Date: Nov 12, 2008 2:47 PM
Author: Kirby Urner
Subject: Projects for Self Schoolers

So if you're in that distinct ethnic minority of being 
focussed on spatial geometry (so-called "solid"), not
just the flat stuff, you might want to pick up a few
clues for some interesting research projects, from this
distillation of relatively recent results.

First, if you know what a tetrahedron is, a regular one,
then consider that your "water cup" for pouring into
other shapes, measuring their volume. Vis-a-vis this
approach, a class of polyhedra called the Waterman
Polyhedra all have whole number volumes. Use the
Internet to find out more.

Second, consider the space-filling rhombic dodecahedron,
the encasement for each ball in a dense-packing we call
the CCP and/or FCC (other things). Given those balls are
unit radius, with four of them defining our regular
tetrahedron (above), this rhombic dodecahedron has a
volume of six. Use your knowledge of geometry and algebra
to verify this claim.

Third, consider the rhombic triacontahedron, yes a quasi-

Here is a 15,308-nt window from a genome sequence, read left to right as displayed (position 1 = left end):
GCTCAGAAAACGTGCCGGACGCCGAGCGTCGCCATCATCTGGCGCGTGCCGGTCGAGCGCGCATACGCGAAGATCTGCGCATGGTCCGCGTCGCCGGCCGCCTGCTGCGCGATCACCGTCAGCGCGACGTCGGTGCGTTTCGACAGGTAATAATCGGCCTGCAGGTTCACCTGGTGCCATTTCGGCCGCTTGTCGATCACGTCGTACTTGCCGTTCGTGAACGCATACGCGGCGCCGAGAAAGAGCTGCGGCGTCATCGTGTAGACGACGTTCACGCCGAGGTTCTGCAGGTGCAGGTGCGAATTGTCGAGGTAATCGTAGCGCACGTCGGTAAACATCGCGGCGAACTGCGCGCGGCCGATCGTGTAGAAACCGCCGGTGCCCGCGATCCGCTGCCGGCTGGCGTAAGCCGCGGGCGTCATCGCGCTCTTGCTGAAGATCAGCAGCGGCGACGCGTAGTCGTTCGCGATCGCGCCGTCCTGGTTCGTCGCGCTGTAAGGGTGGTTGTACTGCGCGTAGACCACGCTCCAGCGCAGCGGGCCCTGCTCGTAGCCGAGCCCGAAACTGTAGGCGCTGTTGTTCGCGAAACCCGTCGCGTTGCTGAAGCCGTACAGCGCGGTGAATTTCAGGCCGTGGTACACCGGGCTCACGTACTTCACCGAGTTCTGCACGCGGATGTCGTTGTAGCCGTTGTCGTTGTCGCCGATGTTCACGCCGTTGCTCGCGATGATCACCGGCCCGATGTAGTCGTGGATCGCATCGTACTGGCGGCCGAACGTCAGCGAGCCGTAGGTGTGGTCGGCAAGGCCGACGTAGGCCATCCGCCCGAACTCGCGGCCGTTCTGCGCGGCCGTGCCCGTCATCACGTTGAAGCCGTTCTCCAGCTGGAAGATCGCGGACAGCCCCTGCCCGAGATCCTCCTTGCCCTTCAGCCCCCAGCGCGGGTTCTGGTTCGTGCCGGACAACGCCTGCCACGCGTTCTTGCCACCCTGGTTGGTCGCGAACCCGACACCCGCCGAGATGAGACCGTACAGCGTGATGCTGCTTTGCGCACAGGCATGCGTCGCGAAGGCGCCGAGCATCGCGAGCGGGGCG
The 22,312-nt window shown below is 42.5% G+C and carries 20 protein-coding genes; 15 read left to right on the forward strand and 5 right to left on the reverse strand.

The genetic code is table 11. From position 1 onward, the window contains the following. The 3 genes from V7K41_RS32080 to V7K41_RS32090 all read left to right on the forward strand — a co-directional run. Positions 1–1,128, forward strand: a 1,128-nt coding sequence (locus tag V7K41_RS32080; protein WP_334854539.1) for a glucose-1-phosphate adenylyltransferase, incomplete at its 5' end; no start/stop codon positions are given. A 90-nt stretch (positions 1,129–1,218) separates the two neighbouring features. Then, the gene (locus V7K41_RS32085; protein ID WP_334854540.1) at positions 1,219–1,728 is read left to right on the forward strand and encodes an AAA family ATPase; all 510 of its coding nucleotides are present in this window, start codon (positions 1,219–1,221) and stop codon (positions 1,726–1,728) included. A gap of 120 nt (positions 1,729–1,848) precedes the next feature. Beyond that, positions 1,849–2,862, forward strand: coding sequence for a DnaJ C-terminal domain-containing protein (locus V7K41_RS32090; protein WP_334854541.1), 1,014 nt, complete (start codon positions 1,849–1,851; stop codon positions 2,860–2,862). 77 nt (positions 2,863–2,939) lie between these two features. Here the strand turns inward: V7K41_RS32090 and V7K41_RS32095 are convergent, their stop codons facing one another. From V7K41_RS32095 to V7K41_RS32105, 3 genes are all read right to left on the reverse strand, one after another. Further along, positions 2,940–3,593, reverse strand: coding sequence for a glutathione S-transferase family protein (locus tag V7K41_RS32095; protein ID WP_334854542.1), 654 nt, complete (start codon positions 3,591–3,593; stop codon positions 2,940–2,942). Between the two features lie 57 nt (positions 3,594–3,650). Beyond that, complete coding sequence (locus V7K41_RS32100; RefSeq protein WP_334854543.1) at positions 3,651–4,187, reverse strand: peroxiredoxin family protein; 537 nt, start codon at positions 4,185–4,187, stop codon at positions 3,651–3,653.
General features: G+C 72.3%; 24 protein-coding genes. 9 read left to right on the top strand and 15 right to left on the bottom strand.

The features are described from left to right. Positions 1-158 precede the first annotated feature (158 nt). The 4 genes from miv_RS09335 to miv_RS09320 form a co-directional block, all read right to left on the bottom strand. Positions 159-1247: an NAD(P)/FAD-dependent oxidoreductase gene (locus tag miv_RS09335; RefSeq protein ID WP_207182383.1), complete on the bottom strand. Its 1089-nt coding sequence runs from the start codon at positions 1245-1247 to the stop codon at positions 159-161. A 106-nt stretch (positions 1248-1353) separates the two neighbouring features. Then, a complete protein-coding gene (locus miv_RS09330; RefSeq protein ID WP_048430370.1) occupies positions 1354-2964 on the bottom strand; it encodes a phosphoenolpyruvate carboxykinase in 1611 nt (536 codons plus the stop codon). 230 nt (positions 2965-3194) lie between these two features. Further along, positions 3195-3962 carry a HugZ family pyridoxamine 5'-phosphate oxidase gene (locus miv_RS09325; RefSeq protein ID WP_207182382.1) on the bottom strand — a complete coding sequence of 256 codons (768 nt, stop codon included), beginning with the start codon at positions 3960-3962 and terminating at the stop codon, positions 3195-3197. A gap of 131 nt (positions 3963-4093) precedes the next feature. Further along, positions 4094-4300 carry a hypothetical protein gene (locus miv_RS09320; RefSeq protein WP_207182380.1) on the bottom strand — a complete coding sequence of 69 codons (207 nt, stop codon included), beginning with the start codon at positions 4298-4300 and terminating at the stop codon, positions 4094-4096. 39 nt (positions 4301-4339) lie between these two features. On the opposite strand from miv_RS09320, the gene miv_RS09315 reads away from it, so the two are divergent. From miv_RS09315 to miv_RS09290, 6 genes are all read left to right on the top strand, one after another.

spherical shape of 30 diamond faces. Inscribed about
a sphere, such that its 30 face centers kiss the sphere's
surface, we define its radius as equal to that of the
encased sphere's.

Verify that if this sphere has a radius of phi/sqrt(2),
that this shape has a volume of 7.5, relative to our
basic 'water cup' (above). This is not such an easy
problem, answer tomorrow (you don't have to look).

Kirby Urner
4dsolutions.net

Note: 'Connections: The Geometric Bridge Between Art
and Science' (Jay Kappraff, NJIT), is a good source of
information on both phi and sqrt(2), in terms of their
geometric significance and appearance in computations.
phi = (1 + sqrt(5))/2 and is known as the "golden mean"
or "golden proportion" (pronounced fee, fie... or some
use letter the greek letter tau). phi/sqrt(2) = about
1.1441228.